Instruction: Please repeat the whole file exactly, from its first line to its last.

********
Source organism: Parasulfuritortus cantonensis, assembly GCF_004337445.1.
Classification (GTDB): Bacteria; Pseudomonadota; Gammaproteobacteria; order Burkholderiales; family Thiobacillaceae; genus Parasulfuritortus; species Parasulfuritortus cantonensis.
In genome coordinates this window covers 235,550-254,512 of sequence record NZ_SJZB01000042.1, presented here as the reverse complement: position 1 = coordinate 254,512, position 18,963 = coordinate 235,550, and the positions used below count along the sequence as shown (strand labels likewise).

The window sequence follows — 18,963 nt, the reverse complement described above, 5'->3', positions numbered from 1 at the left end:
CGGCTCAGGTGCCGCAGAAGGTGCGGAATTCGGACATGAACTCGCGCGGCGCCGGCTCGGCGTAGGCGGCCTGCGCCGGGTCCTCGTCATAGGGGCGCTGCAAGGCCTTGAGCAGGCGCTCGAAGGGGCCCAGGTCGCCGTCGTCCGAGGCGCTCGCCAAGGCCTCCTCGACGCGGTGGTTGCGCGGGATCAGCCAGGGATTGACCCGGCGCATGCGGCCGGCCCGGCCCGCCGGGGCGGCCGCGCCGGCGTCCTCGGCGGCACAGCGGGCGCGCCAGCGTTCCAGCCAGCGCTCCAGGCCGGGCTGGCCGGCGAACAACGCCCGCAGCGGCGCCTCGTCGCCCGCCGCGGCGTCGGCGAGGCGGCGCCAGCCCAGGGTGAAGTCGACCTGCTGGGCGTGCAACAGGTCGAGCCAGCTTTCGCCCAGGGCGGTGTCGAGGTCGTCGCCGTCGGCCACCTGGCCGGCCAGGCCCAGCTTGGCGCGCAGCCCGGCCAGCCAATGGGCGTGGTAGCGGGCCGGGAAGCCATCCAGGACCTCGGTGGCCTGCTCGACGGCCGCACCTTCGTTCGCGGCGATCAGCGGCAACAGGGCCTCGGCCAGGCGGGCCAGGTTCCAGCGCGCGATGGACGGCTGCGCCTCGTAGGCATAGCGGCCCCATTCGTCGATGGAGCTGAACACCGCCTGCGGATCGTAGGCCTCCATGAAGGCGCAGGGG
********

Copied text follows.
Source organism: Parasulfuritortus cantonensis, assembly GCF_004337445.1.
Classification (GTDB): Bacteria; Pseudomonadota; Gammaproteobacteria; order Burkholderiales; family Thiobacillaceae; genus Parasulfuritortus; species Parasulfuritortus cantonensis.
In genome coordinates this window covers 235,550-254,512 of sequence record NZ_SJZB01000042.1, presented here as the reverse complement: position 1 = coordinate 254,512, position 18,963 = coordinate 235,550, and the positions used below count along the sequence as shown (strand labels likewise).

The window sequence follows — 18,963 nt, the reverse complement described above, 5'->3', positions numbered from 1 at the left end:
CGGCTCAGGTGCCGCAGAAGGTGCGGAATTCGGACATGAACTCGCGCGGCGCCGGCTCGGCGTAGGCGGCCTGCGCCGGGTCCTCGTCATAGGGGCGCTGCAAGGCCTTGAGCAGGCGCTCGAAGGGGCCCAGGTCGCCGTCGTCCGAGGCGCTCGCCAAGGCCTCCTCGACGCGGTGGTTGCGCGGGATCAGCCAGGGATTGACCCGGCGCATGCGGCCGGCCCGGCCCGCCGGGGCGGCCGCGCCGGCGTCCTCGGCGGCACAGCGGGCGCGCCAGCGTTCCAGCCAGCGCTCCAGGCCGGGCTGGCCGGCGAACAACGCCCGCAGCGGCGCCTCGTCGCCCGCCGCGGCGTCGGCGAGGCGGCGCCAGCCCAGGGTGAAGTCGACCTGCTGGGCGTGCAACAGGTCGAGCCAGCTTTCGCCCAGGGCGGTGTCGAGGTCGTCGCCGTCGGCCACCTGGCCGGCCAGGCCCAGCTTGGCGCGCAGCCCGGCCAGCCAATGGGCGTGGTAGCGGGCCGGGAAGCCATCCAGGACCTCGGTGGCCTGCTCGACGGCCGCACCTTCGTTCGCGGCGATCAGCGGCAACAGGGCCTCGGCCAGGCGGGCCAGGTTCCAGCGCGCGATGGACGGCTGCGCCTCGTAGGCATAGCGGCCCCATTCGTCGATGGAGCTGAACACCGCCTGCGGATCGTAGGCCTCCATGAAGGCGCAGGGG